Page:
The Lexi Board of Directors want a few things known about the incident that lead to the temporary exodus of the North Bay Village Government from the building; mainly they want it known that the residential portion of the building is separate from the retail in both ownership and utilities.
The Lexi location, 1700 Kennedy Causeway, made some news recently when the NBV City Hall was evacuated following the sudden illness of some city employees. The SunPost covered the incident and the responsive actions of the village in the March 14 edition of the paper.
Shortly after publication, Tony Eng the President of the Lexi Board of Directors contacted the SunPost concerned that the distinction of ownership and liability was blurred in the article.
Developer Scott Greenwald has been the recent village landlord; he owns the office space and chamber used by the NBV government. In the article on the illness incident, the SunPost quoted two relevant sides: the landlord and his tenant. However, when using the Lexi name there is a third relevant side, and that is the resident-owner.
“The owners own the building,” said Eng of the condominium.
The Board President said Greenwald sold off his interest in the residential side of the Lexi while keeping control of the retail and office spaces.
“Greenwald is no longer on the board of directors,” Eng told the SunPost. “He makes no decisions on the building.”
One such decision was allowing the village to erect a makeshift city hall in the Lexi’s community center. The SunPost attributed that action to the influence of Greenwald, it was not says Eng but a move by the resident-owners of the Lexi.
“It was out of good will for the city,” said Eng.
The sixth floor community center is used for various events, running the spectrum from business to parties. The village was asked to leave after a couple of days because of the room’s previous engagements.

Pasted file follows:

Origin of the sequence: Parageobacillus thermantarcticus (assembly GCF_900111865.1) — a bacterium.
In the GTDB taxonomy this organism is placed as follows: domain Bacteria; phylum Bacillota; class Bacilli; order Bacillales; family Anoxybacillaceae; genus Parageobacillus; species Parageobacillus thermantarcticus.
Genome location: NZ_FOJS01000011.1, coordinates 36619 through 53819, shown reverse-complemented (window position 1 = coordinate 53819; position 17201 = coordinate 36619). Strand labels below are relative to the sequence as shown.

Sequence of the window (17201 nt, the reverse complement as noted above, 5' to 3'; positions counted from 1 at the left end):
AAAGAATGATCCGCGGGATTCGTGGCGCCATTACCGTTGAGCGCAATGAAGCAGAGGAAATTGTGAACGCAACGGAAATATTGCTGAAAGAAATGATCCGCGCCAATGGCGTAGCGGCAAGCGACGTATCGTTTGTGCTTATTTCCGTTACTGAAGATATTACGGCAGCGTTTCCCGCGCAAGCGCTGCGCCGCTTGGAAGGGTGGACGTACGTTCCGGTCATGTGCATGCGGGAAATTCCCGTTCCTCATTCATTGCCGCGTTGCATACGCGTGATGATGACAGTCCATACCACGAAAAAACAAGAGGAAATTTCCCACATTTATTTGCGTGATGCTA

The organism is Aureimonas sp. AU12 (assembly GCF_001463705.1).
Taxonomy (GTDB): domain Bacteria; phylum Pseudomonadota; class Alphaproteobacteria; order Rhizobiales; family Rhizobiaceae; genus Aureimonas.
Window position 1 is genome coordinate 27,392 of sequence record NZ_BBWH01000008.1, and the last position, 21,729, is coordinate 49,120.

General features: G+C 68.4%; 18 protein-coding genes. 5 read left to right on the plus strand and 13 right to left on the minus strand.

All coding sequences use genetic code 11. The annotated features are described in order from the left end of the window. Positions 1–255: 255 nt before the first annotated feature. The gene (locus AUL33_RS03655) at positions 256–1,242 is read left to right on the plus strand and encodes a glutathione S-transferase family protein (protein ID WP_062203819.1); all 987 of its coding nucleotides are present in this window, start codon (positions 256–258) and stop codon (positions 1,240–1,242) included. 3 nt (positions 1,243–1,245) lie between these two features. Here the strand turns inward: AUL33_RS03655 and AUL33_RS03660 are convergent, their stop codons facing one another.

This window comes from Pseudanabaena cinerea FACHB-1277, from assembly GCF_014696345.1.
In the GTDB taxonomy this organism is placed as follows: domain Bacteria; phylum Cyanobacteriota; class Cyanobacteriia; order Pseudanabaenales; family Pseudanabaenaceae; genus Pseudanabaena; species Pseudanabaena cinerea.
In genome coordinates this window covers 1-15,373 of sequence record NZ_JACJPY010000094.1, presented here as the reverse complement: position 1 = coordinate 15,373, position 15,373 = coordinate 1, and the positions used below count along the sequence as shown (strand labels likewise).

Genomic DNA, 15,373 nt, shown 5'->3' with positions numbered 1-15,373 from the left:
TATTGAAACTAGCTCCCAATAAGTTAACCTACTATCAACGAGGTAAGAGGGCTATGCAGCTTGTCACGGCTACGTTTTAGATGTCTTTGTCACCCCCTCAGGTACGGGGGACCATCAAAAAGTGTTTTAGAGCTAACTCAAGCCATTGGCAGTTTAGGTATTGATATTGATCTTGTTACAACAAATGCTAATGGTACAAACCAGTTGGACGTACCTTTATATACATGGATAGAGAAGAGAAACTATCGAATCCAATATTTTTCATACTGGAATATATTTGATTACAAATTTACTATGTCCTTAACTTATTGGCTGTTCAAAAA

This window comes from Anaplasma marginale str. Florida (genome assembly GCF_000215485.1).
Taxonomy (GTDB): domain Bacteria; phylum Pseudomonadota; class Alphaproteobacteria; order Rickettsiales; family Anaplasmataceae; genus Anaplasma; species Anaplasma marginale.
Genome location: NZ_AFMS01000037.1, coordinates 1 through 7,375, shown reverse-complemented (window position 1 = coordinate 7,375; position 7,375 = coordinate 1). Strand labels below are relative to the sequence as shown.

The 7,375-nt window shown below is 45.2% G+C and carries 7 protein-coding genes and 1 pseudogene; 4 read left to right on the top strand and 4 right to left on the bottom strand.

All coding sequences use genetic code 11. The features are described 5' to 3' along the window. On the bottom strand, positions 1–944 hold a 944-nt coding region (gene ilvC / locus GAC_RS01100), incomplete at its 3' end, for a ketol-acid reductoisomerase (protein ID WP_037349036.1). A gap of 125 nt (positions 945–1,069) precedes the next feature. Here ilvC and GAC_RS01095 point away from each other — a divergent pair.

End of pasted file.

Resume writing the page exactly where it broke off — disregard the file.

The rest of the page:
A point Eng wanted to make was that residents of the building were unaffected by what happens in the retail section as they have different utilities. The ventilation for instance are separated, and anything that might be causing sudden illnesses below them would not make it upstairs.
“It’s a different system and different supplier,” said the board president.
It’s also different heating, in the retail space they use natural gas, while the residents use electricity he said.
The SunPost asked him if any residents had reported similar any illness, he replied “no complaints at all.”
The polite, yet urgent call from Eng to the SunPost also had to do with the picture the newspaper used on it’s site, MiamiSunPost.com, which was a stock image of the Lexi. In the newspaper edition, the story ran with a generic image of North Bay Village.
Eng said some on the board were concerned that potential buyers might associate the Lexi with the mysterious illness that plagued city hall. Immediately the SunPost changed the image to the one that ran in the newsprint edition.
NBV City Hall has been relocated to 1666 Kennedy Causeway on the second floor, suites 208,209, and 210. Postal services have been suspended for now, as have passport services.